Not Recommended. I wanted to see this movie because of the fact that it was shelved and redone by Renny Harlin. Well, I wanted to see why they studio felt they would lose so much money that they would need to remake it. And now I see why. Boy, Studios are not always stupid. This is a version done by Paul Shrader, who may never direct again. And he has a Christian past, which would make you think he would deal with spiritual things well, but think again. This is supposed to be the story of Father Merrin BEFORE the Exorcist movie, that is, his past. This movie was really bad. Bad acting by the melodramatic young priest, and female lead. Bad writing, bad directing. First mistake was the first scene, which was supposed to be Merrin’s past of having to chose which Jews to kill by the Nazis, which is what causes him to lose his faith but remain an archeologist. Well, the lead Nazi starts with a slight German accent and then loses it entirely. This was terrible. And the scene was boringly edited and acted. This was a sign of the rest of the movie. A couple good things about the movie: One theme of evil, “No one wanted to believe the atrocities of Hitler were going on. It’s easier to believe evil is random rather than the fact that it is in everyone and everyone is capable of it.” Another thoughtful idea spoken by a priest, “Faith’s ultimate strength lies in its ability to strengthen men, not conquer evil.” That’s cool. Many times, the faithful are martyred or do not in fact experience worldy victory, because God has something else he is teaching them. Winning in losing. Some ridiculous elements. Okay, sometimes you can make something eerie and evil by doing the opposite, by showing something that is normally mundane as an expression of evil. Irony helps surprise the audience and see things a new way. However, in this movie, it is done in such a poor way that it is really quite laughable. One of the “evil ironies” is that they have some cattle kill a herd of hyenas. Of course, we don’t see it, we just see the after effects of a few cows in a field around a bunch of dead hyena bodies. And then they show a bad CG shot of a cattle chewing on hyena remains. It was something out of Attack of the Killer Tomatos. Of course, there are the cliché characters, like the stupid priest who thinks the spirit of our Savior is in a demon possessed kid. The big showdown between the faithless priest and the demon possessed child was almost purely metaphysical and not even interesting. The big Showdown was the priest quoting Roman rites of exorcism as the demon possessed man cowered with each phrase. But it lacked entirely any real drama to it. No stakes. Okay a couple cool things: The demon possessed man came to look very much like an Eastern Buddha or avatar figure, which I like. Also, a couple of great lines from the demon that show us the truth in its opposite form, “ You hate God and why not? He gives you guilt.” The big temptation was telling the priest that he could “cease to care” which would protect himself. And when the priest finally faces this demon, he gets on his knees at home and asks God to forgive him for his unbelief. Very cool repentance. But silly special effects, like stuff out of the 70s or 80s. Overall, this film is a waste of time, but on the other hand, it’s good to see movies illustrating that there is real personal evil in the world, and you can’t brush that away with your pomo relativism. But alas, a failed poor quality attempt to do so.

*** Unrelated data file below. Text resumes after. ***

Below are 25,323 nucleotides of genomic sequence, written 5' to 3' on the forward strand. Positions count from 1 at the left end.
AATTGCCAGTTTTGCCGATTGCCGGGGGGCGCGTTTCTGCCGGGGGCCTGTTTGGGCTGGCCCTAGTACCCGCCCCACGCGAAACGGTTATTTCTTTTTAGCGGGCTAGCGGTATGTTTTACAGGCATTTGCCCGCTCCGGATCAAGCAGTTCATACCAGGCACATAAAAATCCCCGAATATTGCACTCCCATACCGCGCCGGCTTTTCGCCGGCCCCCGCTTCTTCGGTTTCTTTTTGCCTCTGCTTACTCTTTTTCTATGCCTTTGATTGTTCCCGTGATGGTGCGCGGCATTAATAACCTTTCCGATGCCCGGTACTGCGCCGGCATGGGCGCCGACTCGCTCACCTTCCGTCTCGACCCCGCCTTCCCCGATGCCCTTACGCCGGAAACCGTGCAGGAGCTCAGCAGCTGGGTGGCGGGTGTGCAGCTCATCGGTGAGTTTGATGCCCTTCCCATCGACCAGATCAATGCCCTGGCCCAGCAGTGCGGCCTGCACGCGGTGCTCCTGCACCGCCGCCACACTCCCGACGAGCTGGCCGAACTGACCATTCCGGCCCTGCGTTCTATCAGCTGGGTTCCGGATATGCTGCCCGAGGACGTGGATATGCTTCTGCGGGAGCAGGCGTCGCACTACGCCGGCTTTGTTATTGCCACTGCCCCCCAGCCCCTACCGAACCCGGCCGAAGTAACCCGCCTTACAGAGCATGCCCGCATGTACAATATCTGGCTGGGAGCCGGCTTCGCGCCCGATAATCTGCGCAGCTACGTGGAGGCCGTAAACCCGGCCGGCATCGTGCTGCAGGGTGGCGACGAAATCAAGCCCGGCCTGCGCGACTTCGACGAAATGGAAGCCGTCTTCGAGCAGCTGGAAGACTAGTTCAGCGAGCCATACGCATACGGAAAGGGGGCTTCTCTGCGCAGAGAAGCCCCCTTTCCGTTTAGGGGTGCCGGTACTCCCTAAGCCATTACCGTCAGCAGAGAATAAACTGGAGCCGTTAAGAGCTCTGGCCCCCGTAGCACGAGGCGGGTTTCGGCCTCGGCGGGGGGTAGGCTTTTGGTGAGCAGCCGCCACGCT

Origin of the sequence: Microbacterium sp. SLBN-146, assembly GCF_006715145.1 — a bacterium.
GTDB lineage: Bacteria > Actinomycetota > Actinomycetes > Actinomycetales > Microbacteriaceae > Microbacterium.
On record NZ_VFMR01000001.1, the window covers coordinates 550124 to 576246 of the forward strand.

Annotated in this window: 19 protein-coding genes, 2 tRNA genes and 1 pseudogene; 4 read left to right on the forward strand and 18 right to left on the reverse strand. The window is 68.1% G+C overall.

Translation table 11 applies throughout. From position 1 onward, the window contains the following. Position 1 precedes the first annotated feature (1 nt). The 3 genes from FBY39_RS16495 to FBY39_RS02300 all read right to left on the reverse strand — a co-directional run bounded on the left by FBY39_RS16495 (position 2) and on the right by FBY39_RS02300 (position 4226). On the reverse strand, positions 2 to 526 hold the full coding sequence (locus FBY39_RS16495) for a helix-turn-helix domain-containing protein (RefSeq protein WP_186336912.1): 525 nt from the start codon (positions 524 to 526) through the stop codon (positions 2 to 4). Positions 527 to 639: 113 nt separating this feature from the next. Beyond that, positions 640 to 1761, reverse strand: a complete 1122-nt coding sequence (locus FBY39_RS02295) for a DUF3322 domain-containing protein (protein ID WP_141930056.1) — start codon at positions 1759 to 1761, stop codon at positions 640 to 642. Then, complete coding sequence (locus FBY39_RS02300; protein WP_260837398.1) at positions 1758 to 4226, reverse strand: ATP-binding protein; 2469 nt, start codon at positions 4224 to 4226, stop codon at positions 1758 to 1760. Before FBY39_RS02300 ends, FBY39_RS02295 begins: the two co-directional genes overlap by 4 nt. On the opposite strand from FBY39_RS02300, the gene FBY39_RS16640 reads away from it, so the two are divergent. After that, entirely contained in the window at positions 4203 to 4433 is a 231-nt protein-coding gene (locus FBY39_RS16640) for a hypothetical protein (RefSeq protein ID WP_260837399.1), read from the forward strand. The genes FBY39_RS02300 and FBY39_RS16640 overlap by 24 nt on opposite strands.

Recommended with Caution. A thought-provoking postmodern film that uses the questioning of reality and dreaming as a vehicle to face our mortality and make the best out of life. But it is a dark thriller, with a couple inappropriate flashes of nudity in it. Adrien Brody plays a good guy Gulf War vet who is picked up hitchhiking and has a near fatal head injury when the driver kills a cop. Brody’s character, Jack Starks, has amnesia and is framed for the shooting, and because of his amnesia and bad Gulf War experience he is labeled criminally insane and ends in an insane asylum. While there, he undergoes some rather controversial “therapy” called “the jacket” that is likened to sensory deprivation by a behavioral psychologist, Dr. Beck, played by Kris Kristofferson. But the jacket experiences in some bizarre twist of reality, enable Jack to time travel into the future, where he meets and falls in love with a girl from his past who has grown up, played with swanky hardness by Kiera Knightley. Jack’s search to discover the cause of his death in the past by researching the facts while in the future has a very fatalistic edge to it at first, but ends up with a hopeful worldview of freedom to change behavior. What I liked about this film was how it portrayed Dr. Becker, the behaviorist and physicalist, who believes that our problems are the result of chemical imbalances. This whole worldview is shown to be the darkness that it really is, and it shows the toll even on the doctor as we see him always taking drugs himself to calm himself down. In other words, behaviorism and sociobiology are slave systems for worldviews, and they deny the strength and responsibility of the human will. And guess what? They are still creeping around the halls of our institutions. I met a sociobiologist when I did research at a hospital for the criminally insane. These social engineers, these “world controllers” are nothing more than Monsters in white lab coats. Or as C.S. Lewis said, they are torturers in the name of compassion because of their worldview that defines our beliefs or behavior as resulting from our chemicals. Therefore, they must experiment with our chemicals “for our own good” to get us “better.” I just read in a Wired article about a sociobiologist criticizing 12 step programs as destructive while he offered his instant gratification chemical solution to solving addiction, entirely ignorant of the human dimension of who we are. These Nazis actually think they are helping us. As Becker says in the film to Jack that he puts him in a bizarre torture device that it is “with every intention of helping you.” Jack replies, “That justifies it?” I guess you’d call modern psychology “Compassionate Fascism.” Another thing I liked about this film was its postmodern use of questioning our notions of reality. A doctor tells Jack, that “his mind doesn’t have the ability to distinguish between reality and delusion” and yet, the reality is that THESE scientists, these modernist social engineers are the ones who are deluded in their understanding of reality. I consider that to be a profound truth about our society that worships science and it’s high priests. I also like movies like this that make us face our death because it wakes us up to what is really important in life and whether we are using our time wisely. One of the inmates says, “I’m in here because of a nervous condition. Who wouldn’t be nervous to look at themselves?” In other words, this isn’t about crazy people, it’s using crazy people as a metaphor for ourselves. After all, we are all a bit screwed up, if we are really honest with ourselves, eh? At the end, Jack says a string of things, some of which sounded like gobbledy gook, some of which I caught and appreciated. He says, “Life can only begin with the knowledge of death. When you die, there’s only one thing you want to happen. You want to come back.” Very true. As the clock ticks down to Jack’s death that he knows will happen soon, he seeks to help several others in a way that changes their lives forever for the better. And that’s what makes this otherwise dark movie into a hopefully realistic movie. Jack discovers a woman’s life is going to be lost through her own negligence and he seeks to convince her that “things are not as bad awake as they are asleep” (Another obvious metaphor to the woman’s addicted lifestyle and hardness of life). And then the very end of the movie is the phrase spoken by Jack’s love interest, “How much time do we have?” In other words, we don’t have much time, our deaths are imminent, so make the most out of this life, live it, and love others, don’t squander it. Because Jack’s interactions with people bring redemption into their lives, this movie transcends the desulatory nihilism of fate that other time travel movies sometimes promote (such as 12 Monkeys). One thing I did not like about the movie was its negative view of God that they just had to force into the dialogue. Out of the blue, this sociobiologist, Becker tells Jack, “I’ll say a prayer for you, Jack. Maybe God will pick up where medicine left off.” And Jack replies, (that is, the hero of the story), “Sure you know where to find him?” This of course is the traditional nihilism that sees the suffering universe as without God. Later, Jack finds Becker at church. He tells him, “How does that help? God doesn’t remember?” Well, this is a great line of conviction upon a man who does evil to people and tries to escape his guilt, but considering the fact that they are linking it with a bad guy, that makes it a negative indictment of Christianity, not merely abused religion. Especially since the hero manifested his negative attitude toward God. If you don’t portray good religion in a story, just bad religion, then you are saying there is no good religion. The irony is that it should have been the other way around. The hero should have had some kind of religious faith in the dignity and freedom of man – because THIS IS THE ONLY LEGITIMATE OPPOSING BELIEF SYSTEM to the secular humanistic vision of behaviorism. Christianity is the only worldview that gives humanity dignity and value. It was not consistent with Becker’s belief system to go to church because sociobiology has no place for religious beliefs as truth. To them, it is a chemical abberation. The only way that would have worked would be to make the hero a man of faith somehow, so that the villain’s hypocritical pursuit of religious atonement becomes a validation of the truth of the opposing viewpoint, rather than just another jab at religion in general. But alas, you can only write from what you believe and if the filmmakers do not have redeeming faith, they would certainly not understand the true answer. So, it results in a humanistic work your way to heaven redemption of loving your neighbor. So, I guess it’s half true. But of course, a half-truth is still ultimately a LIE.